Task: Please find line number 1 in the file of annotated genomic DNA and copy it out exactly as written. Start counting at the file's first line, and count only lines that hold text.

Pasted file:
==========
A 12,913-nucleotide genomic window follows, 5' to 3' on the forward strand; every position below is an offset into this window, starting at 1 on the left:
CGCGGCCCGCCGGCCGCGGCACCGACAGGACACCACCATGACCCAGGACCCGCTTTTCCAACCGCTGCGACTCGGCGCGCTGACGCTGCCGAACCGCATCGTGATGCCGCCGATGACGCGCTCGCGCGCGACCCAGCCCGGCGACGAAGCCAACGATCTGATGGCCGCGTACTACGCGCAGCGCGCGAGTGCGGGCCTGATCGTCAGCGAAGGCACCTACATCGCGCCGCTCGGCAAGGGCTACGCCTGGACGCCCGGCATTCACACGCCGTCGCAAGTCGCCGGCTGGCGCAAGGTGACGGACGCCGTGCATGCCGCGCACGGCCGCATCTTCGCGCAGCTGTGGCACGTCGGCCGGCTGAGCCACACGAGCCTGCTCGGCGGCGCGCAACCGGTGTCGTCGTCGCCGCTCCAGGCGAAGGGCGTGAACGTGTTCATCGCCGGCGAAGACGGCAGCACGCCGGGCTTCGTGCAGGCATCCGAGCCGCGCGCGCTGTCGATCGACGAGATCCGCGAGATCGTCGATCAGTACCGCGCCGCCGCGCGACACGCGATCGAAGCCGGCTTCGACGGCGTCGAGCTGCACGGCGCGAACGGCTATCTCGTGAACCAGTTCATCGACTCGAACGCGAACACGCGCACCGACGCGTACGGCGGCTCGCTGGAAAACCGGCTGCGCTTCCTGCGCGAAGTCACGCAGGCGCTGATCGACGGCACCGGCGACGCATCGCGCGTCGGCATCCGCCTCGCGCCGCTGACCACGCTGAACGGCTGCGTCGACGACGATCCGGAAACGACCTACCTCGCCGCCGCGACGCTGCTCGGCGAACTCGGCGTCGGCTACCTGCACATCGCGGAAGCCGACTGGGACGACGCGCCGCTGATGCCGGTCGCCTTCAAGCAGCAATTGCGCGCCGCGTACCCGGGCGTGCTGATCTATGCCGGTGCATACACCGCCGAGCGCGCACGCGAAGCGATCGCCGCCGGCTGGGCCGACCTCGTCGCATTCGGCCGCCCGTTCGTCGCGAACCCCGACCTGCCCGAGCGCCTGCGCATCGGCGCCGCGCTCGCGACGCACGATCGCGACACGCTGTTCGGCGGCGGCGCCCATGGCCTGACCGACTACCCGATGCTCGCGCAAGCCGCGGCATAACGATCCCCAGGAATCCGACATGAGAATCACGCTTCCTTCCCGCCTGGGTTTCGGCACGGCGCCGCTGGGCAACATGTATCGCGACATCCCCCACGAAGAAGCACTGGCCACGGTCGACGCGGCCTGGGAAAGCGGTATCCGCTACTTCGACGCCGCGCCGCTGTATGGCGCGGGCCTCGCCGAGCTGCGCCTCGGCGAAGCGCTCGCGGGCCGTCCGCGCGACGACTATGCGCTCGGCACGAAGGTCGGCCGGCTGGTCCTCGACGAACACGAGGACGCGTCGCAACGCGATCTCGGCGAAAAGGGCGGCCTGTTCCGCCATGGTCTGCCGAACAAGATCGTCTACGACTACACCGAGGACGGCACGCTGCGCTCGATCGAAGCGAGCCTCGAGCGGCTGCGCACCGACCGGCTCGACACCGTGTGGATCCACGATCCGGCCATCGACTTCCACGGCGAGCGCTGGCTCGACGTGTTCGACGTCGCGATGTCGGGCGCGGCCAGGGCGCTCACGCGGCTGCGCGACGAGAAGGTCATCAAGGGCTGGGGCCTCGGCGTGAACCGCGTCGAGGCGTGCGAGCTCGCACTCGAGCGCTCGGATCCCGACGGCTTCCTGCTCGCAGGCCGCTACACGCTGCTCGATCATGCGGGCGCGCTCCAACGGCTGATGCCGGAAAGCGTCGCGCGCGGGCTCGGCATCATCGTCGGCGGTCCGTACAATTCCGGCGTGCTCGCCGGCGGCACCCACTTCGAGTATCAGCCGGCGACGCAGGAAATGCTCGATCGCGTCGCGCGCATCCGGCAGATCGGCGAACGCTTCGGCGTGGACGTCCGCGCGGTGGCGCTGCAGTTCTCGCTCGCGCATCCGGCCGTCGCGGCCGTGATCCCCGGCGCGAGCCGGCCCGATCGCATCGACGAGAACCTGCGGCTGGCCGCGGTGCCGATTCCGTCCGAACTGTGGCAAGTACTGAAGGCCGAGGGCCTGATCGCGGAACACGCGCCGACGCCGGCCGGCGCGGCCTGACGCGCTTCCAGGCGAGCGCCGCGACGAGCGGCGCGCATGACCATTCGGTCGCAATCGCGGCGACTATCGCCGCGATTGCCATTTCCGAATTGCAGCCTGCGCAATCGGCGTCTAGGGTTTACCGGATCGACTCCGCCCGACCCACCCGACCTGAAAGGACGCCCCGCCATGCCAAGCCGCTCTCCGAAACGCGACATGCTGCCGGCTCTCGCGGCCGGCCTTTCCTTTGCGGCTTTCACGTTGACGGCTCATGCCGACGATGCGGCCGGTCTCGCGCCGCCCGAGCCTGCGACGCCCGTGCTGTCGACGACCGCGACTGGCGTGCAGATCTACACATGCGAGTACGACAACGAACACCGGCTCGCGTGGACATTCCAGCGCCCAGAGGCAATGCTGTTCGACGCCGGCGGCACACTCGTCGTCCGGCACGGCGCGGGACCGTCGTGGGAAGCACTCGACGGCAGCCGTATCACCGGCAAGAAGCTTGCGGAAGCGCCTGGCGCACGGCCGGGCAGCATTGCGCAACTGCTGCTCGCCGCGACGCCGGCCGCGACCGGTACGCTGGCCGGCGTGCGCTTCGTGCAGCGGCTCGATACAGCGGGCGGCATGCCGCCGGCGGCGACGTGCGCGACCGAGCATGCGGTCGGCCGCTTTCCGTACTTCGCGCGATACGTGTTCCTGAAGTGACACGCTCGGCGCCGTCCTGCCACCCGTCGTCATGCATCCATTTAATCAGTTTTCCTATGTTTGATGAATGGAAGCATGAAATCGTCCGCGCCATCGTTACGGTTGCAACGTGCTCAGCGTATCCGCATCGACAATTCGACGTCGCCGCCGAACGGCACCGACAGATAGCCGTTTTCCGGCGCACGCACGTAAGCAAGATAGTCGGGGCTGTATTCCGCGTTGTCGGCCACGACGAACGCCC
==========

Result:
A 12,913-nucleotide genomic window follows, 5' to 3' on the forward strand; every position below is an offset into this window, starting at 1 on the left: